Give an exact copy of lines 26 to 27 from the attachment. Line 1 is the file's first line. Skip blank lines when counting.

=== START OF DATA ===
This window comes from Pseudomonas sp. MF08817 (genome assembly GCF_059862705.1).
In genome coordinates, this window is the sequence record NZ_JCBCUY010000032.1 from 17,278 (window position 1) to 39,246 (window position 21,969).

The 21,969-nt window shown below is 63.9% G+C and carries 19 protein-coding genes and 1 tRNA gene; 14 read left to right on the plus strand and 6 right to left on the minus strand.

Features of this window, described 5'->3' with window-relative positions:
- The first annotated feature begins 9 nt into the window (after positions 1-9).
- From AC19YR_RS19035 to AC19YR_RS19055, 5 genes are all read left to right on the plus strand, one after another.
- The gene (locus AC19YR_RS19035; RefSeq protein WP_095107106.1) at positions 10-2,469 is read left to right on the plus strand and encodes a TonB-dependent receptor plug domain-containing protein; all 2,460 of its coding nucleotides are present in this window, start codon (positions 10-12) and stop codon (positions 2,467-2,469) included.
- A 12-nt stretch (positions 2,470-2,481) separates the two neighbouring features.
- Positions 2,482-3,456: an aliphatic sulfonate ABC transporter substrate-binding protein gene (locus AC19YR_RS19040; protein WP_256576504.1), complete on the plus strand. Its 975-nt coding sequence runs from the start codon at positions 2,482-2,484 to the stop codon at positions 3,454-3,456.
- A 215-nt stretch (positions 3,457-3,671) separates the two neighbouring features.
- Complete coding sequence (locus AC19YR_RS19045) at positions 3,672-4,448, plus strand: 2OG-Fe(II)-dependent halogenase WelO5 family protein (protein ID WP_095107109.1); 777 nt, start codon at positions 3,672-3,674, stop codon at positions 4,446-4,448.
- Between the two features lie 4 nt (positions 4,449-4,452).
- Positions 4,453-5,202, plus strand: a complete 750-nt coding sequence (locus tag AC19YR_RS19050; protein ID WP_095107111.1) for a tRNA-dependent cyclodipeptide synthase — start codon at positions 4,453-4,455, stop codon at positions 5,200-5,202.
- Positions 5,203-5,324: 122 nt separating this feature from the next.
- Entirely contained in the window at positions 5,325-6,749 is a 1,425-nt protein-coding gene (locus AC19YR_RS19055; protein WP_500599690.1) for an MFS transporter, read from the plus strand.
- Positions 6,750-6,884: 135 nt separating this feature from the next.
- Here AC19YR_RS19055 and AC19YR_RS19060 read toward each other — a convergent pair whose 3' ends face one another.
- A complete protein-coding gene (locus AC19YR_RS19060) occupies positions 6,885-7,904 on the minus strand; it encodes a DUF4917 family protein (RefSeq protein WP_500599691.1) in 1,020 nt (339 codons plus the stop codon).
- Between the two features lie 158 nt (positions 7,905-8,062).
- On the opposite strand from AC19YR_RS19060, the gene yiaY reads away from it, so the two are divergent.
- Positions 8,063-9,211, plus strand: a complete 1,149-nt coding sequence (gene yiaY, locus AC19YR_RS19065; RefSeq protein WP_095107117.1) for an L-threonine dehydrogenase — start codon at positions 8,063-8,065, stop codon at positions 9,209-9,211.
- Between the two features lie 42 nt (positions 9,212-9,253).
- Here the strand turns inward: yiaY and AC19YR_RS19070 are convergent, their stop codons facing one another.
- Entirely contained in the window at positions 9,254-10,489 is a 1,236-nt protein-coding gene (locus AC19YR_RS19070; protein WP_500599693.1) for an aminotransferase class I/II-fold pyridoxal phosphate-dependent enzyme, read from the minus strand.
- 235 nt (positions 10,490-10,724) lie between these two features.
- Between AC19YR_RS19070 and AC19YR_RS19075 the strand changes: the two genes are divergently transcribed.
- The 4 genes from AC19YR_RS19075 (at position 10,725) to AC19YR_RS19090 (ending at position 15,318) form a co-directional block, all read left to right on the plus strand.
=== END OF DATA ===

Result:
- Between AC19YR_RS19070 and AC19YR_RS19075 the strand changes: the two genes are divergently transcribed.
- The 4 genes from AC19YR_RS19075 (at position 10,725) to AC19YR_RS19090 (ending at position 15,318) form a co-directional block, all read left to right on the plus strand.